Los Angeles archbishop prays for victims of shooting at dance studio

CNA Staff   By CNA Staff


Inez Arakaki and her son Zachary place flowers on a makeshift memorial site in front of the Star Dance Studio in Monterey Park, California, on Jan. 23, 2023, where 10 people were shot dead late on Jan. 21, 2023. California police searched on Jan. 23, 2023 for what compelled a 72-year-old man of Asian descent to shoot dead 10 people as they celebrated Lunar New Year at a dance hall in the Los Angeles suburbs. / Photo by FREDERIC J. BROWN/AFP via Getty Images

CNA Newsroom, Jan 23, 2023 / 11:30 am (CNA).

Los Angeles Archbishop José Gomez on Sunday offered prayers for victims of a Saturday shooting at a Monterey Park, California, ballroom dance studio.

“We pray for those killed and injured in this shooting, we ask that God stay close to their families and loved ones,” the archbishop said in a statement released Sunday. “We pray for the wounded to be healed, and we ask that God give strength and guidance to the doctors and nurses who are caring for them.”

Ten people were killed and at least 10 more were wounded after a gunman opened fire late Saturday night at Star Ballroom Dance Studio in Monterey Park. Twenty minutes after the shooting, the 72-year-old suspect entered another nearby dance studio but was disarmed by two community members, the Los Angeles Times reported. The suspect then fled in a white cargo van.

The shooting, one of the worst in Los Angeles County history, took place in the midst of a two-day Lunar New Year festival that attracted tens of thousands of participants to what is considered a core of the Southern California Chinese community, according to the Times.

On Sunday morning, police found the van seen leaving the area of the shooting and, when they approached it, heard a single gunshot. Authorities later determined that the suspect, Huu Can Tran from nearby Hemet, California, died of a self-inflicted gunshot wound, the Times said.

“We still are not clear on the motive,” Los Angeles County Sheriff Robert Luna said.

“We ask that God grant wisdom and prudence to law enforcement and public officials working to make sense of the violence and keep our communities safe,” Archbishop Gomez said in his statement.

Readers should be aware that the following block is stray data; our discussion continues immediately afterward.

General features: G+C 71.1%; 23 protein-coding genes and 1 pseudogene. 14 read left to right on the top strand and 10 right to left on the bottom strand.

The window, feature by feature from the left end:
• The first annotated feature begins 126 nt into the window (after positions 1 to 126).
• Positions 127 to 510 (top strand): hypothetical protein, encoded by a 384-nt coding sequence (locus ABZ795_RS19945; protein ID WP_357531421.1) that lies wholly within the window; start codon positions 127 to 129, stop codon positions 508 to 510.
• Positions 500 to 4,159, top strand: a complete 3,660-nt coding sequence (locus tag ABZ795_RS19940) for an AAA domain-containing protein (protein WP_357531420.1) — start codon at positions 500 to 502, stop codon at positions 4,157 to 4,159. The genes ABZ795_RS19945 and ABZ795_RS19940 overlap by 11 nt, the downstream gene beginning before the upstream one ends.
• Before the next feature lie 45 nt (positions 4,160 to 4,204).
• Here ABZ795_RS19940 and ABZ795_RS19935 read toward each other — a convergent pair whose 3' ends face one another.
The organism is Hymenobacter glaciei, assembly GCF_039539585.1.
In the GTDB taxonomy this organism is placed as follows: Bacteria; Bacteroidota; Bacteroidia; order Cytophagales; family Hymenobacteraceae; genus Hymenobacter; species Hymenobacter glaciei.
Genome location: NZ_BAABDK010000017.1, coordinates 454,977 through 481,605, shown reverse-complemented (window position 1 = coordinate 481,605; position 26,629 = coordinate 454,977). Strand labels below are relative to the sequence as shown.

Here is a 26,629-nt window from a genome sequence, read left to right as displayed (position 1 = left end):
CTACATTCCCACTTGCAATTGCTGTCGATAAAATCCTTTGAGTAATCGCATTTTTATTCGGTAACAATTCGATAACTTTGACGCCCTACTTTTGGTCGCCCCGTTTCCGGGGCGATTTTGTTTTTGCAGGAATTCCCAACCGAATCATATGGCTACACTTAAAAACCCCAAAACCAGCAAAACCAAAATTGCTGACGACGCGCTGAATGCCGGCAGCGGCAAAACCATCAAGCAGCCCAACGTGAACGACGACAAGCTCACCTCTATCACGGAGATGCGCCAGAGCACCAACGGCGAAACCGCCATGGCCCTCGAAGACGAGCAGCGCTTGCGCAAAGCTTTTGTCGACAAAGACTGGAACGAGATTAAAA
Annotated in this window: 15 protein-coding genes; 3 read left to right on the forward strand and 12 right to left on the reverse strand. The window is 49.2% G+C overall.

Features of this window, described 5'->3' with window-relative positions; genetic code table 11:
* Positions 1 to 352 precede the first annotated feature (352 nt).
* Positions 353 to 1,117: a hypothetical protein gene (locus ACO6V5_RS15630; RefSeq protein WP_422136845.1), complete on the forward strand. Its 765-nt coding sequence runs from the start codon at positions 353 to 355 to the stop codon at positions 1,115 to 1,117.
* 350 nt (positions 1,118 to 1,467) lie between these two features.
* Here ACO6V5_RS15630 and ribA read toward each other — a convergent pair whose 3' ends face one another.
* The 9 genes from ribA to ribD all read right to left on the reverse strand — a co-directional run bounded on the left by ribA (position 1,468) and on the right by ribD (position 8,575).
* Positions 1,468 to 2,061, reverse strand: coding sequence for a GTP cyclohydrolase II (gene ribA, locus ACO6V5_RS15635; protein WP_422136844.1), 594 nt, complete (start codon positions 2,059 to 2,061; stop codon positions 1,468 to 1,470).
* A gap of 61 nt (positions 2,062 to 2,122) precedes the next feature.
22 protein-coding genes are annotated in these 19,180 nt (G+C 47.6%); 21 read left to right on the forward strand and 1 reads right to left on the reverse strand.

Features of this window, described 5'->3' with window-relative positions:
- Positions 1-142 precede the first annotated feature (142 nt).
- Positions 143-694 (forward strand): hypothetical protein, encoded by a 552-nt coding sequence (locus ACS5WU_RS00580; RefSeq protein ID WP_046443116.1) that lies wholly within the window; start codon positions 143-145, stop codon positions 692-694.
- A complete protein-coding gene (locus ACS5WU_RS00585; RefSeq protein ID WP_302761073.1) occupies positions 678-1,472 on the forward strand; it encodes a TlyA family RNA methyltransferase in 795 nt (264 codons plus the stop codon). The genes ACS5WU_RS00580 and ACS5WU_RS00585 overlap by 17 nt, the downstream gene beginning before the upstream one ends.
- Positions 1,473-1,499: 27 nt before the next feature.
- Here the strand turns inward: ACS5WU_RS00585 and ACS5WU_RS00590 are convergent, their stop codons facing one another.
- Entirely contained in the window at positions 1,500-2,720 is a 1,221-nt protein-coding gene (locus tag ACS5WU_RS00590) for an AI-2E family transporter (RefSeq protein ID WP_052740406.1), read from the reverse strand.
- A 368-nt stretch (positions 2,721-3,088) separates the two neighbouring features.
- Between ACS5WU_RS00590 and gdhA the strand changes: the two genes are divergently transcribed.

“And we pray for peace. Peace in the hearts of those who are troubled. Peace in the hearts of those who are afraid and hurting today, and peace for those whose faith has been shaken.”

“We pray also for peace in our own hearts,” he continued. “We pray that we might feel God’s love and know that he will deliver us from every evil.”

The archbishop concluded by asking for the intercession of the Blessed Mother, “to be a mother to us in this hour of pain and uncertainty. May she help us to care for those who are suffering and to be healers and peacemakers in our world.”

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1 Comment

  1. I am a great believer in constitutional rights. But not to the degree that refusing to detain someone in a mental facility is prohibited when needed.That this “suspect” killed himself, saved the rest of us the cost of jailing him for years on end. Or, seeing him arrested and sentenced to jail, only to see him be returned to the streets to kill someone else. WE need to take a hard look at WHO we are allowing into the country and if they pose a threat to others. If so they have to be removed from the streets. Too many mentally ill people are being allowed to act out in public with no consequence at all.

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